Aussies pile into investment property


Throughout 2023, we saw various headlines indicating that investors were selling their properties, exacerbating the rental crisis by reducing availability.

PropTrack Director of Economic Research Cameron Kusher, for example, warned in November that “investors continue to exit the market, which is keeping the overall stock of rental properties low”.

Thomas McGlynn, CEO of the Sydney-based real estate broker BresicWhitney, likewise warned that a substantial share of Sydney landlords were selling up.

“We’re definitely still seeing a large increase in the number of investors looking to sell compared to a year ago, which has doubled in our books”, he said.


The same was supposedly happening in Melbourne according to Geoff White, branch manager of Barry Plant Yarra’s Edge, who claimed “high mortgage repayments and the additional compliance costs due to the recent state policies” left “very little incentive for landlords to hold on to their assets”.

Ray White’s September real estate report also claimed that “nationally, investors continue to exit the market”.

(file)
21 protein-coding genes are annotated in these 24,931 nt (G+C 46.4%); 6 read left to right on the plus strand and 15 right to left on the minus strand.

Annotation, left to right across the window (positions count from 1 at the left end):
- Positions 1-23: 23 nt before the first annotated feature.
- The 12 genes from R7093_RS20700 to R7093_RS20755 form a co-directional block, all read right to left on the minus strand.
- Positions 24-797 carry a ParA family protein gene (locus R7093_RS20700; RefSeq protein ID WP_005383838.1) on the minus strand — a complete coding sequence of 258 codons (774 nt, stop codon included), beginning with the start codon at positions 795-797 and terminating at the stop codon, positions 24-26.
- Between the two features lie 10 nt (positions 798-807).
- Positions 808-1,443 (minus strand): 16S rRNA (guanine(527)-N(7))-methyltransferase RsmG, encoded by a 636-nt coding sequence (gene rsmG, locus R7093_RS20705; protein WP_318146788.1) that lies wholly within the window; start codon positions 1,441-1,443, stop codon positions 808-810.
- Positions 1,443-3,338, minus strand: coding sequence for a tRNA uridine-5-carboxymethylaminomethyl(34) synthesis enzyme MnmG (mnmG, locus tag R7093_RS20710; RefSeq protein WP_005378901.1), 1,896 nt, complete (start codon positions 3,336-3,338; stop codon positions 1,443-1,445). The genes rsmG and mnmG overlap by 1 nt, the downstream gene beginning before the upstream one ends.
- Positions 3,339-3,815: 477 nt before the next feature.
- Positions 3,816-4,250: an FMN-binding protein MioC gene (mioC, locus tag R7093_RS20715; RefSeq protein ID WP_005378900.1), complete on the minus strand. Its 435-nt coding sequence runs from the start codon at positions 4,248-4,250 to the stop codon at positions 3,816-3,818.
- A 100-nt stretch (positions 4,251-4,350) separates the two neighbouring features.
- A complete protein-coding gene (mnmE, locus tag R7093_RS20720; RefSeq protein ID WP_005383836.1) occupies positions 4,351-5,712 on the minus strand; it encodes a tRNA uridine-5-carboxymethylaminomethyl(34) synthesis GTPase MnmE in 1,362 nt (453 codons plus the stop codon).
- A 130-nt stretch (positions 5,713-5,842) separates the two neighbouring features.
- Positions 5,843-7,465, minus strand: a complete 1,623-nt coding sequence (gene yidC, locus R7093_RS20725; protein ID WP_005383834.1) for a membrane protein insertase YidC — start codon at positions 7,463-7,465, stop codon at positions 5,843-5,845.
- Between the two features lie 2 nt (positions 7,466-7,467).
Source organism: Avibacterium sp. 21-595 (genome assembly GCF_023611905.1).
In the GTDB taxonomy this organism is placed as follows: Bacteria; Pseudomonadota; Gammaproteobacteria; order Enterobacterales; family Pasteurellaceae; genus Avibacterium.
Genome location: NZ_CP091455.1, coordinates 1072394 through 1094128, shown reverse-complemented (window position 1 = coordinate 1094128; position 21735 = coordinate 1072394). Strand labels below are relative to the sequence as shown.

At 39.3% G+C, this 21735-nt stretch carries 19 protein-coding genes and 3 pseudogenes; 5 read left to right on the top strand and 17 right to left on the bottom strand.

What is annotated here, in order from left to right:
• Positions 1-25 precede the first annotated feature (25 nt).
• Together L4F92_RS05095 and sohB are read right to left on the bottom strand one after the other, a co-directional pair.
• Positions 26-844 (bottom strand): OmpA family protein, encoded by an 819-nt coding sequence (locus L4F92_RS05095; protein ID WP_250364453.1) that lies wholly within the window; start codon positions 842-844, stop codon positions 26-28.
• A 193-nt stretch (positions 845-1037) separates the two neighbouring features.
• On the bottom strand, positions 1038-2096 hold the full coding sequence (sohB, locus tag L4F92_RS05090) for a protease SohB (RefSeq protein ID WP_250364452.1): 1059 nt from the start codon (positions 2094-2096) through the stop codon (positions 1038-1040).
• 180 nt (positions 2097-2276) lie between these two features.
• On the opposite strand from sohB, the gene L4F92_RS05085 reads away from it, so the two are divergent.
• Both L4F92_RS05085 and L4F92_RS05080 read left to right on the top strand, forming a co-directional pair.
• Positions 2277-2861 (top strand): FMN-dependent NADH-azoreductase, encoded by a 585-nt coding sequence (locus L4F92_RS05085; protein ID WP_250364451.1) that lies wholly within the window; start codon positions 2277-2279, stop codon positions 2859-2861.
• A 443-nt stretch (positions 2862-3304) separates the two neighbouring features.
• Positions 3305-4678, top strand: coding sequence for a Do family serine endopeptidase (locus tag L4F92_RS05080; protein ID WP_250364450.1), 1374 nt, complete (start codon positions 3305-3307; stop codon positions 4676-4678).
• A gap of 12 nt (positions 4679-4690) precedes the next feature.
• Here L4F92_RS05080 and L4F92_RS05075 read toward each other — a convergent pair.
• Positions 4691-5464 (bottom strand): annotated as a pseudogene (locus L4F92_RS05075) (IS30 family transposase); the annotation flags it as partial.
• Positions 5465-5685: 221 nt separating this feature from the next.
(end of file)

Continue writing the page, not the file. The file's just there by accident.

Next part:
Meanwhile, the Australian Bureau of Statistics (ABS) mortgage finance data for December contradicts these claims of a mass investor exodus.


It showed that investors are piling back into the market, with investor commitments up 20% year-on-year:

New investor mortgages

Separate data compiled by Justin Fabo at Antipodean Macro also shows that Google searches for “investment property” have boomed, hitting their highest level since 2017:

Google searches for investment properties

Jellis Craig Managing Director and incoming CEO Andrew McCann said that investors had returned and were seeking homes to buy and rent out.

“There has been constant talk about the competition in the rental market, the improvement in rental returns and yields and the tight nature of the rental market”, he said.


Given mortgage rates look to have peaked and the rental market is booming (with rising yields), 2024 should see investors lead demand for housing.

Household incomes and taxes

The record share of personal incomes being consumed by taxes is also likely to lead to more investors seeking negative gearing opportunities to minimise their taxes.

About the author
Leith van Onselen is Chief Economist at the MB Fund and MB Super. He is also a co-founder of MacroBusiness. Leith has previously worked at the Australian Treasury, Victorian Treasury and Goldman Sachs.